Daelight attended the recent BoxWorks conference to learn more about what Box is doing within the Life Sciences industry. Many of our customers are happily using Box today for document collaboration of their non-regulated content. However, we were curious to see if that usage could be extended to managing regulated content as well. There were a number of interesting sessions throughout the conference (along with a hilarious interview between Aaron Levie and Steve Kerr!) but here are our main takeaways ….
GxP Compliance – Starting earlier this year, Box will, through a subscription, validate your repository to allow customers to manage regulated content in a compliant manner inside the same repository where non-regulated content exists. They follow a GAMP5 process that produces your typical validation documentation, which is available to customers through a vendor audit. While this is similar to what other vendors provide, we thought their automated daily testing was innovative. Like most multi-tenant environments, Box may update its software several times a week. In order to ensure key system features continue to operate as expected, Box runs a series of automated test scripts against the repository twice a day. These results are uploaded directly to the customer’s admin folder. Box can validate new repositories or apply this validation retrospectively to existing repositories.
Skills – No IT conference would be complete without mentioning the much-hyped artificial intelligence/machine learning space, and BoxWorks didn’t disappoint with many sessions related to their latest offering Box Skills. With Box Skills, information can be automatically extracted from documents, video and images and added as searchable metadata. This feature is becoming more commonplace now in the Content Collaboration/Management space with similar solutions from M-Files and Docxonomy. And while the base capabilities are useful, what has us excited at Daelight is the ability to leverage the Box Skills Kit, currently in Beta, that allows developers to build custom skills that can integrate with other third-party machine learning services. With custom skills, for example, we can potentially extract product data such as Routes of Administration, Dosage Forms and Strengths from a repository containing SmPCs and SPL documents.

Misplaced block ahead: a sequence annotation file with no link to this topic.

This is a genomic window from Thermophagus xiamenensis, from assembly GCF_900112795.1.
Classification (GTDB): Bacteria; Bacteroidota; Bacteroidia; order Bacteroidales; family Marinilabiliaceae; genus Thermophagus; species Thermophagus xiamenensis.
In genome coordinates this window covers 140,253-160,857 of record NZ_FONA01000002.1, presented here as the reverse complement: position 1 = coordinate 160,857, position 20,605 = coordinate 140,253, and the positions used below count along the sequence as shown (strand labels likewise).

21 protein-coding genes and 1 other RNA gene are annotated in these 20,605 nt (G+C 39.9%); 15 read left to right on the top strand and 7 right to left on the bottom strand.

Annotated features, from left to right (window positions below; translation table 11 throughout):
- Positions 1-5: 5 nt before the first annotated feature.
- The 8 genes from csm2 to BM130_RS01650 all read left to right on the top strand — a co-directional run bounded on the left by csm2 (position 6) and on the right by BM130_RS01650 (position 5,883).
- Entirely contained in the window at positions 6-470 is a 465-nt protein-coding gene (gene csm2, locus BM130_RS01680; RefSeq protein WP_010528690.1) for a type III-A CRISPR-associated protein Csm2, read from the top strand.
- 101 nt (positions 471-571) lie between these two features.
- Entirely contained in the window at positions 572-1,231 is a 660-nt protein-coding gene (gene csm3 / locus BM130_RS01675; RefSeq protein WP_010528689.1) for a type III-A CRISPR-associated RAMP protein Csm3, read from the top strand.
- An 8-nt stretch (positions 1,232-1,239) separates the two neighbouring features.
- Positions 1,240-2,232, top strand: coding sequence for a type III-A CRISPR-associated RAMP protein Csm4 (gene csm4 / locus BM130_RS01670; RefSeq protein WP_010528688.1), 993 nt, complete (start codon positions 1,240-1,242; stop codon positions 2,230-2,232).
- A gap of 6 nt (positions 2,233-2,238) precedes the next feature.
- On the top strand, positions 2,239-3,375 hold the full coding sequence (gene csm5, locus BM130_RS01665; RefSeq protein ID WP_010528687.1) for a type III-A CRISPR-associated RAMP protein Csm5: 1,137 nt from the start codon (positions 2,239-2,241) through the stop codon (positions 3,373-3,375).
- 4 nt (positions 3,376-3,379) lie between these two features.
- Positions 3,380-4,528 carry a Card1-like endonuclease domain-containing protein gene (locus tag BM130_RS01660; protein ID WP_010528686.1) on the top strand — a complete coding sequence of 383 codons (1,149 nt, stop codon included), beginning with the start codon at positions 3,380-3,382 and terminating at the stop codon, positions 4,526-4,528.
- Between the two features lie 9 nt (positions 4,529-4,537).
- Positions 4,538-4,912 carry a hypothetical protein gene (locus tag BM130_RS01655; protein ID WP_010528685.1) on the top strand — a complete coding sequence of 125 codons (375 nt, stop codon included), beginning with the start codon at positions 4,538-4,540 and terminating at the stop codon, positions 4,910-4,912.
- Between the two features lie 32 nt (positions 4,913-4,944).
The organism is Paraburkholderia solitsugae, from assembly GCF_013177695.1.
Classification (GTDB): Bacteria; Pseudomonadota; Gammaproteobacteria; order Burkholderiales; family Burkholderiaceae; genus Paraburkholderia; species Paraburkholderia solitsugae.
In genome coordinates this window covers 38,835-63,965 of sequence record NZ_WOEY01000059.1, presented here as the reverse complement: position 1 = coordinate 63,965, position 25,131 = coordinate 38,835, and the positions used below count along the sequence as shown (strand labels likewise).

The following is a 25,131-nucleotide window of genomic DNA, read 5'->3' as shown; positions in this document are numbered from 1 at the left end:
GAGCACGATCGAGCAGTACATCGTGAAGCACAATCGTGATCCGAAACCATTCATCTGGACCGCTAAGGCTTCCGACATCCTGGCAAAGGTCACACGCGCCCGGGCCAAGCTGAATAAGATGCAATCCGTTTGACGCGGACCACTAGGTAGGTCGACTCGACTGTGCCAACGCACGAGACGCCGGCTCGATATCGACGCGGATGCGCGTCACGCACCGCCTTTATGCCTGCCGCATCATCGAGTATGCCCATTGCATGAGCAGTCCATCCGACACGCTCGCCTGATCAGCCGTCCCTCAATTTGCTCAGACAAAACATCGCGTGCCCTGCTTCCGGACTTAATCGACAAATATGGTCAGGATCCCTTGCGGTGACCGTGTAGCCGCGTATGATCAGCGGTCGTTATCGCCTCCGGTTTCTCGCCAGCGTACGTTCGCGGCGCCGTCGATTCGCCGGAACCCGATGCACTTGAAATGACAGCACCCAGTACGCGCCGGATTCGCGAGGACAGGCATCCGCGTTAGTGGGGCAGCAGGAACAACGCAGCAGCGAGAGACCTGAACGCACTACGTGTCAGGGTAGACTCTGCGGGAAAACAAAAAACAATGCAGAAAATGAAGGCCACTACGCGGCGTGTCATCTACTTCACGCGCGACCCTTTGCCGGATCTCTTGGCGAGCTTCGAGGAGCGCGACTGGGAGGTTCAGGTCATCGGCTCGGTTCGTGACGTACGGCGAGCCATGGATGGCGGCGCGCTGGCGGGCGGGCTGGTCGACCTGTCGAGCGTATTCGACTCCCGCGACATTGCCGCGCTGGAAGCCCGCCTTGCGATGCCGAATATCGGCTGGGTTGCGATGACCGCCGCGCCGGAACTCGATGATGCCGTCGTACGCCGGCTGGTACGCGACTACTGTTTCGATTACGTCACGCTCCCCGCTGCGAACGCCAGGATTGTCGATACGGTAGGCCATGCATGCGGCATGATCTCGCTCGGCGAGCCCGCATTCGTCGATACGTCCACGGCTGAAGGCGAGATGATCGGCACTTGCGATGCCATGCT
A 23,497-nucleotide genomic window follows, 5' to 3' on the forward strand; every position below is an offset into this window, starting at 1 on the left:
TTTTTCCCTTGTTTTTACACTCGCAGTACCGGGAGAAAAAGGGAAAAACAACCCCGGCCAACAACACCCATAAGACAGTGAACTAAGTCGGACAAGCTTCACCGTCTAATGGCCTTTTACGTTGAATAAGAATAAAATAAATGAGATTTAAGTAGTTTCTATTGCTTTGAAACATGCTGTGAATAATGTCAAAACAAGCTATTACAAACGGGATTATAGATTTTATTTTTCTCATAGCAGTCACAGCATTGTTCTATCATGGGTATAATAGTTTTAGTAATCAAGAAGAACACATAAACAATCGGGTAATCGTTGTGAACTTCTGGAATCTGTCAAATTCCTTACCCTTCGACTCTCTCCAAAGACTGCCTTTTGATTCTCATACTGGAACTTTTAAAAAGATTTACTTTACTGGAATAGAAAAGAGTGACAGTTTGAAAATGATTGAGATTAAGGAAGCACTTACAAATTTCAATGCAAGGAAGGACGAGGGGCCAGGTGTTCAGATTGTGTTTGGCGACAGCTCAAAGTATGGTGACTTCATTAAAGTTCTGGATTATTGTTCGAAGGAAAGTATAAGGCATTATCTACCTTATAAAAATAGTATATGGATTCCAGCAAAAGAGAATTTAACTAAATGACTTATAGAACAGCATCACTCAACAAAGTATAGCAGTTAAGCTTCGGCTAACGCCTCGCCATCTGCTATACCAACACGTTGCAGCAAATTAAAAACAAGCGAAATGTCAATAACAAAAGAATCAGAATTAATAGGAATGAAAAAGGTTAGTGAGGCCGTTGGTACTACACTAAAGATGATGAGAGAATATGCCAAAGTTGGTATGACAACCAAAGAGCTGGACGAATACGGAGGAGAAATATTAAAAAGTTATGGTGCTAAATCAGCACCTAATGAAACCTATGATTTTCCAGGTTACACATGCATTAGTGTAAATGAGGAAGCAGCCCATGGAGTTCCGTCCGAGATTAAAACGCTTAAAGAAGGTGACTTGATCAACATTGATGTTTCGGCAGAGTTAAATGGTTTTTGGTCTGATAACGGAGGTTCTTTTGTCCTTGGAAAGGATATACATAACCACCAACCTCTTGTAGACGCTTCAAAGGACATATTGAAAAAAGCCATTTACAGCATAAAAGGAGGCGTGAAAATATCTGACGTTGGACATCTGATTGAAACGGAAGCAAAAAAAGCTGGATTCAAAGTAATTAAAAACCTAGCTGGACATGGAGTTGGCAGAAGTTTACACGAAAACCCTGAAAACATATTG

Vertical Applications – Like Salesforce, Box doesn’t appear interested in creating vertical applications on top of their platform but instead will rely on partners to do so. Some partners such as Medidata and IQVIA have integrated their solutions with Box to implement a handful of use cases but it doesn’t appear they have plans to unplug the existing content management technologies they currently leverage and replace it with Box. Generis announced plans to extend CARA to work with Box. This is an offering that Daelight will continue to follow. Many Life Sciences customers are already using CARA as a front end to Documentum (OpenText) so it will be interesting to see if they will begin moving their on-premise document repositories to Box over time.
In summary, we like the direction that Box is moving in and the attention they are giving to regulated content management. We believe our Life Sciences customers, especially those in “Big Pharma,” need more established vendors like Box to enter this space that is currently being dominated by Veeva and OpenText.